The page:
Keep it simple.

This mantra of simplicity has been ignored for far too long in Washington, D.C. Elites in the nation’s capital have a high tolerance for nuance, caveats and complexity, and for preserving the status quo.

I get it. Politicians have lobbyists, special interests, and big businesses whispering into their ears every day. Those whispers come from powerful, well-connected, and influential groups. Over time, politicians try to appease one group, make an exception, and create a special process to help their friends. Over time, those “one time” exceptions add up to a bloated and complicated process.

Our nation deserves better than a corrupt, duct-taped tax code.

The government has no problem taking hard-earned money from the pockets of American families, and now it needs to respect the American people’s time by making the process of filing taxes fair and simple.

We Americans pride ourselves on having an industrious and entrepreneurial spirit, and we need a tax code that will help us grow our businesses, and will enable us to provide for our families and give back to our communities without spending hours and dollars just complying with a complex system.

We all dread the time of year when we have to pull out old receipts, track down misplaced documents, and set about submitting our personal information to the IRS. But besides being an annoyance, the complexity of the current tax code costs Americans money, time, and stress.

Americans spend 9 billion hours every year complying with the tax code, which costs them more than $400 billion in lost economic productivity every year. Even with all that energy spent, most people aren’t filing their taxes properly.

Some of the most complex provisions can have an error rate of up to 27 percent, meaning some American families are paying more to the government than they should—and oftentimes never get that money back.

Simplifying the tax code would not only save Americans time, but also money. The IRS reported that having a professional prepare one’s taxes costs an average of $261. With a simplified tax code, you could use the money saved to feed a family of four for a week, buy a new suit for a job interview, or even start a small online company.

Democrats and Republicans agree that the tax code doesn’t work well for the American family. Over the years, we have gone from a 400-page tax code in 1913 to the current 74,000-page Frankenstein’s monster. For more than a century now, the federal government has added loopholes, special-interest handouts, and exemptions.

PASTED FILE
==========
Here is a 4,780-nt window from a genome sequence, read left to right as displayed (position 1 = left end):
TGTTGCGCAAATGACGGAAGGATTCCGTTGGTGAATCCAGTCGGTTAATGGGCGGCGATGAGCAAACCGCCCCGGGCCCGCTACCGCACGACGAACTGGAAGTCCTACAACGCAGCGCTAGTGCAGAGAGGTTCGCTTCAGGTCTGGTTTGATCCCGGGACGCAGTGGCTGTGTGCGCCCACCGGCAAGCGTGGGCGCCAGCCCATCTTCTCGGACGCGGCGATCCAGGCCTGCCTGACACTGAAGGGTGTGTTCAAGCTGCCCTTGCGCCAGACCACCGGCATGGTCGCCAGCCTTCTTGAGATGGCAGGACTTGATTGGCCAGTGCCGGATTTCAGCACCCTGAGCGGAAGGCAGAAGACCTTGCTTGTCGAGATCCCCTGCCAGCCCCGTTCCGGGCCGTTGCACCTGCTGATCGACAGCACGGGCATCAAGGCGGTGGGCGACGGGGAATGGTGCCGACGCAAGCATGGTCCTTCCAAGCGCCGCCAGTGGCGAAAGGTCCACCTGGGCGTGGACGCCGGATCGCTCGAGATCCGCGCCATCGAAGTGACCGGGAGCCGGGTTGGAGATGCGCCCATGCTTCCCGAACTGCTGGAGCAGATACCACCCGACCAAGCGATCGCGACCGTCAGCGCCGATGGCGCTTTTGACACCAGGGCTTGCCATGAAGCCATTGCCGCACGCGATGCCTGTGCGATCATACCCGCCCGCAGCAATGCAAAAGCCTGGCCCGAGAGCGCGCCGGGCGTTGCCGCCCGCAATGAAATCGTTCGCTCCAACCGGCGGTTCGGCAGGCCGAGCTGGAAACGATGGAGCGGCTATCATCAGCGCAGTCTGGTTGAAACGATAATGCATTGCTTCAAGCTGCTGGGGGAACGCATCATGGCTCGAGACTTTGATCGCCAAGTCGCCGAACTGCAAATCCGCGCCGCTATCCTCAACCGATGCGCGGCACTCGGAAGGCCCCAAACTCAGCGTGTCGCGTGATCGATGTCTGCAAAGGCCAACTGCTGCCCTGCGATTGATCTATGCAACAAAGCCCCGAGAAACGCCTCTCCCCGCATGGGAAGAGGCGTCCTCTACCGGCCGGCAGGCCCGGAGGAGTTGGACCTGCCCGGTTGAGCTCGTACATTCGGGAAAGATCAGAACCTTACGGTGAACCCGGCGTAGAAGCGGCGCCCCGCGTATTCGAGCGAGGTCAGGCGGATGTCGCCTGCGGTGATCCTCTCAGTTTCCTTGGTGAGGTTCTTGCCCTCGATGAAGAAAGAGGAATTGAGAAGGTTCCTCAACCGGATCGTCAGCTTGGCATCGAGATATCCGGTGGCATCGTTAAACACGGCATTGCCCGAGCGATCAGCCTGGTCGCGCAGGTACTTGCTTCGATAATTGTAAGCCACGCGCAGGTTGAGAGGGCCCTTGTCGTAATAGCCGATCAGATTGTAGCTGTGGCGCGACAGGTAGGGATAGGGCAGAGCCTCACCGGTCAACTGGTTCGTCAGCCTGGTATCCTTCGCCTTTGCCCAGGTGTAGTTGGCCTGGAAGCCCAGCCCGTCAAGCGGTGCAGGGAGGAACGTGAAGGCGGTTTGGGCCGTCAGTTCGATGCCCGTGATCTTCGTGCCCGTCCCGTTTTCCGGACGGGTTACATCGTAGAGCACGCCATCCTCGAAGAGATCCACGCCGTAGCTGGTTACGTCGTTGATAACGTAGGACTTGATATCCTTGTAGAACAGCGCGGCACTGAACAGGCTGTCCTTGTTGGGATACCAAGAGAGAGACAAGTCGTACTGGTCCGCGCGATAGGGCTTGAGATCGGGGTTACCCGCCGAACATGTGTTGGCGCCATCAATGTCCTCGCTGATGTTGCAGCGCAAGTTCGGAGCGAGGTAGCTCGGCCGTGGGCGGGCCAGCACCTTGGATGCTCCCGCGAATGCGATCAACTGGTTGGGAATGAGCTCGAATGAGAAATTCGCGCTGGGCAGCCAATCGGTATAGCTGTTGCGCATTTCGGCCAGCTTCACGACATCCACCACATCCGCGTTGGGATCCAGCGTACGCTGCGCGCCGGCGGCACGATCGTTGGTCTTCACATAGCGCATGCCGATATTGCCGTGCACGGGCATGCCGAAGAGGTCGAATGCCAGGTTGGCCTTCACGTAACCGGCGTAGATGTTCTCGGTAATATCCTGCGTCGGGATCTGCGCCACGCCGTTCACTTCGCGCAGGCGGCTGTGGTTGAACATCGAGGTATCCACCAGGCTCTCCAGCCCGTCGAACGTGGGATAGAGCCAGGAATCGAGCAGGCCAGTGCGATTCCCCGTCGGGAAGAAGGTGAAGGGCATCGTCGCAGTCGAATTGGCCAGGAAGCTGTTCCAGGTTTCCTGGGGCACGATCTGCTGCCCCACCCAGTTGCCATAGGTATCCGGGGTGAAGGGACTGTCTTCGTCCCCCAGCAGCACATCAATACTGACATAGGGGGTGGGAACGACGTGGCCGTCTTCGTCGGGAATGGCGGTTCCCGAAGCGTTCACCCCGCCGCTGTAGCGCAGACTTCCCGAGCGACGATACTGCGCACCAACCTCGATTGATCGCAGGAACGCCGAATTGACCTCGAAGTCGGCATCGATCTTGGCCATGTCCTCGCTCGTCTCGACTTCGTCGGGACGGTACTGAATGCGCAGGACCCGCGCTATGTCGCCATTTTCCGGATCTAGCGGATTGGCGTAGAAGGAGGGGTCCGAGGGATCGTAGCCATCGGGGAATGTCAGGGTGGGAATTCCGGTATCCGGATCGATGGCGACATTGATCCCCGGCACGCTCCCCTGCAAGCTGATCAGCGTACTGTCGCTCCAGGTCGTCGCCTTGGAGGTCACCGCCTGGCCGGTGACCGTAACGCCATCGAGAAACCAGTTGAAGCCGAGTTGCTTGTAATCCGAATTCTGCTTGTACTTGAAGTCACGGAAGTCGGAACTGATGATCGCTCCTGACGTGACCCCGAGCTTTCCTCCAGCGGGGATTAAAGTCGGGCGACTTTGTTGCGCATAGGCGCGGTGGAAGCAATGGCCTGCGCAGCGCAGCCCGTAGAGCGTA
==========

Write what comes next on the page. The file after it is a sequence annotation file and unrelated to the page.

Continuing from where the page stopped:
The last time there was a comprehensive overhaul of the tax code was in 1986, during the Reagan administration. If we are asking Americans to file their taxes, they should at least be able to understand the process and not fear they are paying the government more than their “fair share.”

Let’s look at Susan, for example. Susan is thinking about opening a small online business selling T-shirts.

Susan has created the designs and a logo for her company. Her startup costs are small, about $300 for inventory and $150 for other costs, such as a website, shipping supplies, and professional pictures.

She reads online that the average cost for having professional help with taxes is $261 and starts to question if it’s really worth it for her to start this business. The tax compliance alone would be more than half of her planned investment.

The more she reads, the more she realizes she will have to put aside a big chunk of her revenue that will be taxable and that she can’t invest it back into her business. As she learns more, she discovers that she has to keep meticulous records of spending so that she might have the chance to deduct those expenses later on her taxes.

A complex tax code makes Susan pause, because of the time, money, and stress from starting her business. Americans don’t deserve to have their dreams slowed down by the tax code.

Thankfully, the GOP tax reform plan unveiled last week promises to fix the tax code, making it more fair and simple. “Our plan will so dramatically simplify the code that most of you will be able to do your taxes on a form the size of a postcard,” House Speaker Paul Ryan said.

I’m not a Pollyanna who thinks we will ever get back to a 1913-sized tax code. We ask our tax code to do a lot of things—raise revenue for government services, encourage American businesses to grow, and allow our overall economy to thrive. However, Americans deserve to feel confident when they file their taxes that the tax code fosters growth, helps American families, and represents a simple and fair way for all Americans to comply with the law.